The Speaker (Hon David Warner): Order.
Hon Mr Mackenzie: Our members on the public accounts committee voted in favour of having the Provincial Auditor do a report on the building, and that has been done.
The Speaker: Supplementary.
The Speaker: The supplementary is for the member for Mississauga South.
Mrs Marland: It's unfortunate that whoever wrote your briefing notes, which you have to read in answer to a very straightforward question, doesn't really know what's going on. If the members of your committee cannot report back to you, I suggest you appoint other members to that committee.
We have what we call a kick it under the carpet motion. That's what we're dealing with here, Mr Minister. Last week, your members on that committee passed a motion to have the committee review the auditor's report in closed session. This morning, they passed a further motion sweeping the report totally under the carpet for a three-year period and voted against my motion to have the head of the WCB appear before the committee to explain his objections to some of the auditor's findings and conclusions.
Minister, you are compromising the public accounts committee. You are compromising the auditor of this province, who is the final check and balance on behalf of the taxpayers. You have a responsibility to the taxpayers of this province as a minister of the crown.
Minister, wouldn't you agree that this reeks of a coverup, of an effort to protect your appointees to the WCB, and if it's not a coverup and you don't object to subjecting this matter to a complete and timely review, will you, or whoever is in charge over there, direct your spear carriers on the public accounts committee to stop objecting to our efforts to get to the bottom of this mess? Minister, we implore you --
The Speaker: Will the member complete her question, please.
Mrs Marland: -- to allow this public process to take place. The auditor has identified this building as not being value for money.
The Speaker: Would the member please complete her question.
Mrs Marland: Minister, will you open up the books on this building once and for all?
The Speaker: Order.
Hon Mr Mackenzie: I want to make it clear, first, that I totally reject the language being used by the member across the way. I want to also say that the recommendation for a look at the building in 1996 is clearly laid out in the report. It's up to the all-party committee to ascertain how they will deal with the report and that is exactly what they're doing, as I understand it.
Mr Michael D. Harris (Nipissing): After the events were reported to me by the members of the public accounts committee, a committee, by the way, that the member for Etobicoke-Rexdale used to chair, a committee that was one of the committees of this Legislature that operated in a non-partisan way to ferret out waste in the system -- today, we have the majority of the NDP members blocking this committee, whose goal and whose purpose is to ferret out the waste, to report on it, to expose it, and more importantly, to stop it from ever happening again.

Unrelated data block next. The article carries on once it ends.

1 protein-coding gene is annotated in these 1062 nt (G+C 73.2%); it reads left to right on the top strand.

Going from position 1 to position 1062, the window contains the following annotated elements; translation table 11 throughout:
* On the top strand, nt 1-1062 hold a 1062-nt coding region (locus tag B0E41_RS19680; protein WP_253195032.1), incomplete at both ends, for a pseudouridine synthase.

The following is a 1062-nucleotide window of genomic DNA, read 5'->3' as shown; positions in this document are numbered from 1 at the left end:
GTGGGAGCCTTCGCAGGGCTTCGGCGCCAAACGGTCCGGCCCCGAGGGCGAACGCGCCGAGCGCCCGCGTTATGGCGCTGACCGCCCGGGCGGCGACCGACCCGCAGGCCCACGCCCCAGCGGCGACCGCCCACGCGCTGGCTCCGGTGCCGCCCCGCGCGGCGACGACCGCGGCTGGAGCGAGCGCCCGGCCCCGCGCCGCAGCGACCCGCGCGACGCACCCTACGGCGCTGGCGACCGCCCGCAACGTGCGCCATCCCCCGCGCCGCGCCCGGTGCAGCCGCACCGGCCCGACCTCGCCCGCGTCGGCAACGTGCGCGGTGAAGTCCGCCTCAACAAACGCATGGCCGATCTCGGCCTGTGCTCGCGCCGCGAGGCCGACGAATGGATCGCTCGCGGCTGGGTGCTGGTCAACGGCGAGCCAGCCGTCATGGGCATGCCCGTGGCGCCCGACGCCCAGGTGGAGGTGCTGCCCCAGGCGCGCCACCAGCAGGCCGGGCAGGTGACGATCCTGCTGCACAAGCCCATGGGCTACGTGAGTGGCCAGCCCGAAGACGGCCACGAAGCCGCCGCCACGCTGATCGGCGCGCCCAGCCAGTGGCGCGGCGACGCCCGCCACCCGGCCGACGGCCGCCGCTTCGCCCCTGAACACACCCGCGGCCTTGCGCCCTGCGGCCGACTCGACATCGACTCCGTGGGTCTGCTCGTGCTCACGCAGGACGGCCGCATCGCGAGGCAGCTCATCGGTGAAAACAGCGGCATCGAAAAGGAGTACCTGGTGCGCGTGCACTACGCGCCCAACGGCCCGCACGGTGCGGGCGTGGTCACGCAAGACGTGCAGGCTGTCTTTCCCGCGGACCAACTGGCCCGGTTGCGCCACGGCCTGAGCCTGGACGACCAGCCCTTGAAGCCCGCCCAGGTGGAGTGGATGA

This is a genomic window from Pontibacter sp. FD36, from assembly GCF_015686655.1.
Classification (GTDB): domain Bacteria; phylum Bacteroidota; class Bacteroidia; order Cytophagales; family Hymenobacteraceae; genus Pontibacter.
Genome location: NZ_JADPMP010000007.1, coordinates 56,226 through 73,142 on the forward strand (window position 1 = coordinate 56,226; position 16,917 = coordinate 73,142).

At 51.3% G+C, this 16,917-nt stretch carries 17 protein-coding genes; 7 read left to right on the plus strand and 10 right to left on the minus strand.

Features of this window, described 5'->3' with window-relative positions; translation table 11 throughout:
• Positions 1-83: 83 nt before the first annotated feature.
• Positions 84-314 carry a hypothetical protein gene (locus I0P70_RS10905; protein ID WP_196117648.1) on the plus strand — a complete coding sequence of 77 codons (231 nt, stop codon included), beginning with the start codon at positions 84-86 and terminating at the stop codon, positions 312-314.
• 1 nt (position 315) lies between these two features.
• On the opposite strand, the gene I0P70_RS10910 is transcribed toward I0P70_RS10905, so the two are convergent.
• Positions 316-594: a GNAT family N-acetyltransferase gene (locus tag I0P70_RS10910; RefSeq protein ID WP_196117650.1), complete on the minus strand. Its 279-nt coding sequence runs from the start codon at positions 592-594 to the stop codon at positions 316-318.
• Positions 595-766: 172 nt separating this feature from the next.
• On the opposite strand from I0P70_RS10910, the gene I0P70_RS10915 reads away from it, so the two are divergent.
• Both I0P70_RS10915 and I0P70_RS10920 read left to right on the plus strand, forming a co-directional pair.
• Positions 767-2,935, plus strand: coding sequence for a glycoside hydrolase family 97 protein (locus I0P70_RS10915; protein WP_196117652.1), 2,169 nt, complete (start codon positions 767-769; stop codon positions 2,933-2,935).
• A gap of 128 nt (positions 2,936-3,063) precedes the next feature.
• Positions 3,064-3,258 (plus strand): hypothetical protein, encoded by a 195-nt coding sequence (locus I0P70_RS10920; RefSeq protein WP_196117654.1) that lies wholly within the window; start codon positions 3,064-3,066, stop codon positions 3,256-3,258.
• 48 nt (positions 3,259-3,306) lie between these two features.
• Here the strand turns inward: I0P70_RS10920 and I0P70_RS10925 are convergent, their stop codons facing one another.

I would ask you, by way of final supplementary, Minister, to reflect on your years of experience here, particularly those in opposition, when there were government members who relished the opportunity, along with opposition members, to get to the bottom of taxpayers' dollars being wasted. I would ask you to meet in caucus with your members on this committee, stop the coverup, stop the stifling of the information, allow the auditor and allow the committee to proceed with the exposé of this dramatic waste of taxpayers' dollars. Will you do that for democracy? Otherwise, Minister, I ask you to tell me, why have an auditor, why have a public accounts committee?
Hon Mr Mackenzie: Surely the leader of the third party is aware that the auditor is an independent body who is entitled to speak and express opinions. We appreciate his views. We are complying with the recommendations in the report, and that, I think, clearly indicates that it's not a coverup, and that's a ridiculous comment, once again.
The Speaker: New question, the member for Etobicoke-West.
The Speaker: Order. The member for EtobicokeWest has the floor.
Mr Chris Stockwell (Etobicoke West): I would suggest the minister speak to the auditor, because the auditor doesn't share the same opinion that he just enunciated.
The Speaker: To whom is your question directed?
PUBLIC SERVICE EMPLOYEES
Mr Chris Stockwell (Etobicoke West): My question is to the Chair of Management Board. Yesterday, sir, nearly 3,000 civil servants, despite many years of service, received layoff notices effective just after Christmas this year. These public servants understand that we are in the midst of tough economic times and that we all must share the burden of restraint. I put it to you very sincerely, sir.